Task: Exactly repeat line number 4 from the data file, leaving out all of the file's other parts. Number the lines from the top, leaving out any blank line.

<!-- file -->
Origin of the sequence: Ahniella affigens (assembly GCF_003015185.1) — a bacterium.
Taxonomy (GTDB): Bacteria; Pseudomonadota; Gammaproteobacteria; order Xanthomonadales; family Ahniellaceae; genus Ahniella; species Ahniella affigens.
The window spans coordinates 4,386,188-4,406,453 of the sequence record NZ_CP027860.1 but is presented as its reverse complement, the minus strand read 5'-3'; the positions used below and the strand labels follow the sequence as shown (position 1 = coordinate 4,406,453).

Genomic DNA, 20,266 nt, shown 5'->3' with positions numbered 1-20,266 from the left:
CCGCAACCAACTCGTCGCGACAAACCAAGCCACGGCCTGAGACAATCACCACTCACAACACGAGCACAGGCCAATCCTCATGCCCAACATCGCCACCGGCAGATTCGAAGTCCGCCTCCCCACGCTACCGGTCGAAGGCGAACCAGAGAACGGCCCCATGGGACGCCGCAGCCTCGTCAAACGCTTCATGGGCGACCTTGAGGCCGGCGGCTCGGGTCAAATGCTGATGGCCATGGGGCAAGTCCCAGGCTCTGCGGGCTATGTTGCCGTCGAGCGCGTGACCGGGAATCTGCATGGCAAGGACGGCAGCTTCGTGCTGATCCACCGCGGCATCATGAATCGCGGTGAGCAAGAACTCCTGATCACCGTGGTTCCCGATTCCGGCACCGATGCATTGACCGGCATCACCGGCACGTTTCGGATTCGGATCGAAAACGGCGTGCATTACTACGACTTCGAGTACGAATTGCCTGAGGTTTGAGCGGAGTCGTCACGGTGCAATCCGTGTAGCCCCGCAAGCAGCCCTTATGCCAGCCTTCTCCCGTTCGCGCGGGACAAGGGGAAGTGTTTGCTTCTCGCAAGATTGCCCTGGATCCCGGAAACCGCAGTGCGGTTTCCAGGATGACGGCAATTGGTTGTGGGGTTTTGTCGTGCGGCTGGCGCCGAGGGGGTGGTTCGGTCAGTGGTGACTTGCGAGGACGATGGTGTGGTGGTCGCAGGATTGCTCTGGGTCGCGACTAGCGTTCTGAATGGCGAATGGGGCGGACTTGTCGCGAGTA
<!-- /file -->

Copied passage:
Genomic DNA, 20,266 nt, shown 5'->3' with positions numbered 1-20,266 from the left: